Example: David Chalmers, after whom I coin the term Chombie.

    3. “That is, could your brain process visual information without you experiencing sight?”

      Yes. Blind sight. But this nothing to do with being Zombie but is an example of physical changes that alter subjective experience. More evidence that our subjective experience is an outcome of the physical. There is nothing in blind sight that implies there is something other than the physical that is altered.

      Great explanation, though I disagree with “it is not possible to have a functioning brain (or any equivalent information-processing device) without having consciousness”. This is only the case if you define (insits) a functioning brain must be conscious. Many animals that we might not think of as being conscious (specifically non-self-aware) have functioning brains.

      The way I look at subjective experience, which of course is a subjective view, is as follows.

      Any animal brain senses its environment, and also sense its own body and acts as a control system that allows the animal to survive in its environment. Part of that process is prediction – the automatic prediction of the path a prey animal is taking as it is pursued, for example. This involves feedback systems that continuously monitor and react to the environment, and the animal’s own body.

      From there a ‘more advanced’ brain can also start to include itself as part of the environment – it can monitor its own processes, to a limited extent. This is rudimentary self-awareness. It aids survival because it allows the animal to not only improve its basic motor responses to the environment but also helps it to improve its own mental processing of those responses.

      Below this conscious level there is still subjective experience of the brain body system doing its basic stuff – still a subjective perspective, but not conscious, or not self-aware, not the ‘higher level’ conscious subjective experience that this post addresses. The autonomic nervous system, or any non-biological feedback system, could be said to have this low level subjective experience by virtue of the feedback mechanism – the sensing of one’s own state.

      When an animal acquires a conscious self-aware subjective experience, in addition to the non-aware non-conscious subjective experience, then ‘this’ is what it feels like (i.e. how we feel about our subjective experience).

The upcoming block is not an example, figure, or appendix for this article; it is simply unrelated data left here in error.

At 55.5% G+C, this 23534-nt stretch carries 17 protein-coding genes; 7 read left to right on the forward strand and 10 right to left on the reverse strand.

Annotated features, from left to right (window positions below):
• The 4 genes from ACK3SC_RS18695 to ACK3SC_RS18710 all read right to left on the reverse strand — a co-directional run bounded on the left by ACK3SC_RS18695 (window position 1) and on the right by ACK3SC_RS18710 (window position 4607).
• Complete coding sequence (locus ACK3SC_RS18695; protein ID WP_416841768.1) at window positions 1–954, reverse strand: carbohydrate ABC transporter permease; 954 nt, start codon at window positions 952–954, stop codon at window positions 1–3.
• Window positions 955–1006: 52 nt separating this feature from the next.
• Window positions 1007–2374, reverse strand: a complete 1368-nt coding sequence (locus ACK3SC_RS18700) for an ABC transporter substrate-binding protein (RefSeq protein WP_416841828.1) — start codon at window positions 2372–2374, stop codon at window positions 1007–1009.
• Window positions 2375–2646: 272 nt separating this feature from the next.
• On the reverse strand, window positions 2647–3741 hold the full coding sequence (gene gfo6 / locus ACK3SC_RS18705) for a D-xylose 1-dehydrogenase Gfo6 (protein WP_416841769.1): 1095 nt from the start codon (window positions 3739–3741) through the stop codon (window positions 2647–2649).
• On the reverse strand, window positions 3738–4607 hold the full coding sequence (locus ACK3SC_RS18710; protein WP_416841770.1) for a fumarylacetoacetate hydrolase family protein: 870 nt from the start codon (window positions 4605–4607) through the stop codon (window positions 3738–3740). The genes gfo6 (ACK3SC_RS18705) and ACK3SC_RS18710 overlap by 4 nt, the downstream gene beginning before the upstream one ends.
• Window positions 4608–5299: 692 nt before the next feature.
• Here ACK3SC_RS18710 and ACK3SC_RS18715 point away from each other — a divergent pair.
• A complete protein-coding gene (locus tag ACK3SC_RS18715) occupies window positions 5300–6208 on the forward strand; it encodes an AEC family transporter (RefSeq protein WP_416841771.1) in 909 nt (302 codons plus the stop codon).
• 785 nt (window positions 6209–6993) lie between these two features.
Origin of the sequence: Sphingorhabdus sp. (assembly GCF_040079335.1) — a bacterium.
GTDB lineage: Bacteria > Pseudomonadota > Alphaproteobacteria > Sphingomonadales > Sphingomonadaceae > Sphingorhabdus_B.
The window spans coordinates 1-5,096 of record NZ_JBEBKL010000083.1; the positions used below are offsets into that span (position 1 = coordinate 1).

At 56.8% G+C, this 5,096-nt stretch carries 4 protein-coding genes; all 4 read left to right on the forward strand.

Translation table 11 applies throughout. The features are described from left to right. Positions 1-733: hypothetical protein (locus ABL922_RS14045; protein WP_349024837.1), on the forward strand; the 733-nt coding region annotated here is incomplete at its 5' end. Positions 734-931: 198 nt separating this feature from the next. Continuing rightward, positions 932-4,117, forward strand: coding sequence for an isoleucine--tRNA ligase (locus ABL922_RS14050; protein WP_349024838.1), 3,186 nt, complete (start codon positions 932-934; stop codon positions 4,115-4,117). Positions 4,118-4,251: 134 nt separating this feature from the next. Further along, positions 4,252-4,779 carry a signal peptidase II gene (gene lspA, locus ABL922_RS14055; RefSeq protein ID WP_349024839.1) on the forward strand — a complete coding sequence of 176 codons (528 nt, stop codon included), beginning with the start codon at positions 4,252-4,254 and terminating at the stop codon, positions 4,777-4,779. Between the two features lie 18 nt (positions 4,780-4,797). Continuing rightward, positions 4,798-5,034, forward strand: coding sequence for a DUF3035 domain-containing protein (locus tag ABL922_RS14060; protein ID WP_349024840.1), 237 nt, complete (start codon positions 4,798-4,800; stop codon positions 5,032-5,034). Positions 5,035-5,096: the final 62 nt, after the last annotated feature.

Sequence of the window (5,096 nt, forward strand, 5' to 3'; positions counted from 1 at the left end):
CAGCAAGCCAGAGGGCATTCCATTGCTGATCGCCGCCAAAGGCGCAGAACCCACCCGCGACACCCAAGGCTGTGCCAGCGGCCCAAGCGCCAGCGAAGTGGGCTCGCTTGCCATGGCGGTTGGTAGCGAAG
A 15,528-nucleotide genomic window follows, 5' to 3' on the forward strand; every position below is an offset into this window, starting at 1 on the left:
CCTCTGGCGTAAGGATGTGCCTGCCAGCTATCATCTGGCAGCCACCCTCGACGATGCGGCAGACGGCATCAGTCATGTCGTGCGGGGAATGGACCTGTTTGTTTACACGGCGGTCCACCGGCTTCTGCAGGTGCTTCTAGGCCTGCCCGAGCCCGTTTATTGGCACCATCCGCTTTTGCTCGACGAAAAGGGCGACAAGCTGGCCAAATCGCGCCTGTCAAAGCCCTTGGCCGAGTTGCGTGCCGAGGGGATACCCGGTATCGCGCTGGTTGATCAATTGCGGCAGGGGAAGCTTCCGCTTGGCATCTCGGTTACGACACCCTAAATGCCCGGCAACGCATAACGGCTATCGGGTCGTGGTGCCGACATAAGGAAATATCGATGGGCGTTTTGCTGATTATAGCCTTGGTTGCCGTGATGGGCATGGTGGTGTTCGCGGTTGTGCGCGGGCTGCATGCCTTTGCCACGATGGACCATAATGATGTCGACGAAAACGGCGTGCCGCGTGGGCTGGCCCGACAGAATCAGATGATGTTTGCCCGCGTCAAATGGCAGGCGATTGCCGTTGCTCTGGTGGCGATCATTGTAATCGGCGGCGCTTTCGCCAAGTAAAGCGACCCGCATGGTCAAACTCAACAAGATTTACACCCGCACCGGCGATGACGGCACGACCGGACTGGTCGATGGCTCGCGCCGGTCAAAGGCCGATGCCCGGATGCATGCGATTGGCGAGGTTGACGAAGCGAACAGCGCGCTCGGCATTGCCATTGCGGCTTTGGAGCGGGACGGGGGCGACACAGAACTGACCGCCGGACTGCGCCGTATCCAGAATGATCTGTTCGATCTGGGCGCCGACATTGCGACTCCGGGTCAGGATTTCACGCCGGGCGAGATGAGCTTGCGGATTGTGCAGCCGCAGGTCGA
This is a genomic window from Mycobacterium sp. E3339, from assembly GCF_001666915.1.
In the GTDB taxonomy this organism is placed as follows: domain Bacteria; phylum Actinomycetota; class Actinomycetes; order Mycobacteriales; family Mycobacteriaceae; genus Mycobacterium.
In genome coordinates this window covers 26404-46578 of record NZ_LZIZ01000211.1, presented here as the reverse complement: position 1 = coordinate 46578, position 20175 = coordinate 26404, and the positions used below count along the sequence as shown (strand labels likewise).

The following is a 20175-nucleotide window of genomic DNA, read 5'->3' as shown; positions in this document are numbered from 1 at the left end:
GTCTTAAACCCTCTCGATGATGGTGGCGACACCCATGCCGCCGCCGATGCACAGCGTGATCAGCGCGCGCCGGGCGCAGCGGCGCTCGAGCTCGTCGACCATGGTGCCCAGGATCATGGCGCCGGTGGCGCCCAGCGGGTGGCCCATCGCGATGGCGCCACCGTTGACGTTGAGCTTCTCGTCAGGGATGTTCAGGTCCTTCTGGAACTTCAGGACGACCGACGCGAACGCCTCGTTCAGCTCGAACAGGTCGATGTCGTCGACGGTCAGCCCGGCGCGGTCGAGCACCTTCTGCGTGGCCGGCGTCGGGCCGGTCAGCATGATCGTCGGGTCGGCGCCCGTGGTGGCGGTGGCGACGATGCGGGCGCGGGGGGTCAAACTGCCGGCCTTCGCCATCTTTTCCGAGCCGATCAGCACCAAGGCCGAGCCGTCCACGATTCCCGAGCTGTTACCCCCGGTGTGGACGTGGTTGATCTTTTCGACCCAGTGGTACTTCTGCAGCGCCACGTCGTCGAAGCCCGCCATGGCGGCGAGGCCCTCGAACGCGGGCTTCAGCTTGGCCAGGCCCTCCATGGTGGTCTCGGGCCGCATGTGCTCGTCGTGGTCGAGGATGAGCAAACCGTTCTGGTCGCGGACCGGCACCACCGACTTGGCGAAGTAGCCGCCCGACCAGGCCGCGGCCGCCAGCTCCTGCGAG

So, when wondering what it feels like to be a bat we can only guess that a bat might or might not have sufficient capability to actually feel what it feels like to be a bat. What we can say is that our high level subjective experience is what it feels like to have higher level subjective experiences. Neither us or bats can say what it feels like to have lower level subjective experiences because there is no mechanism available to report those experiences to the self, to the higher level, in our case, and possibly no self to which such experiences could be reported if there were such a mechanism for a bat. Some lower level subjective experiences become higer level subjective experiences by simply delivering messages into the parts of the brain that are aware – e.g. for pain.

      It could be argued that this is a ‘just so’ story. But I would responed that at least it’s based on stuff we know about the brain, and does not rely on fictions for which there is no evidence at all, as is the case for the ‘just so’ stories from philosophers like Chalmers.

    4. @randy
      “What about the common fruit fly? Its brain is really small, and mostly devoted to vision. Is it conscious?”

      Maybe not. When I said what I said I had in mind cognitively normal humans. Some animals brains may not be conscious, or may only have some highly rudimentary form of it.

      @Ron
      “‘That is, could your brain process visual information without you experiencing sight?’

      “Yes. Blind sight.”

      I’m not so sure. I think it might be the case that some part of the brain is rendering the visual information, and that a sort of summary of that information (a conclusion, if you will) has leaked into the official conscious narrative.

      1. That’s a good one. I’ve been reading Luke for a long time (he used to blog at commonsenseatheism.com). Personally, I don’t think its wrong to use thought experiments and such, but we have to be aware that our intuitions are very fallible, especially when it comes to neuroscience and other areas of research that leave our daily experience.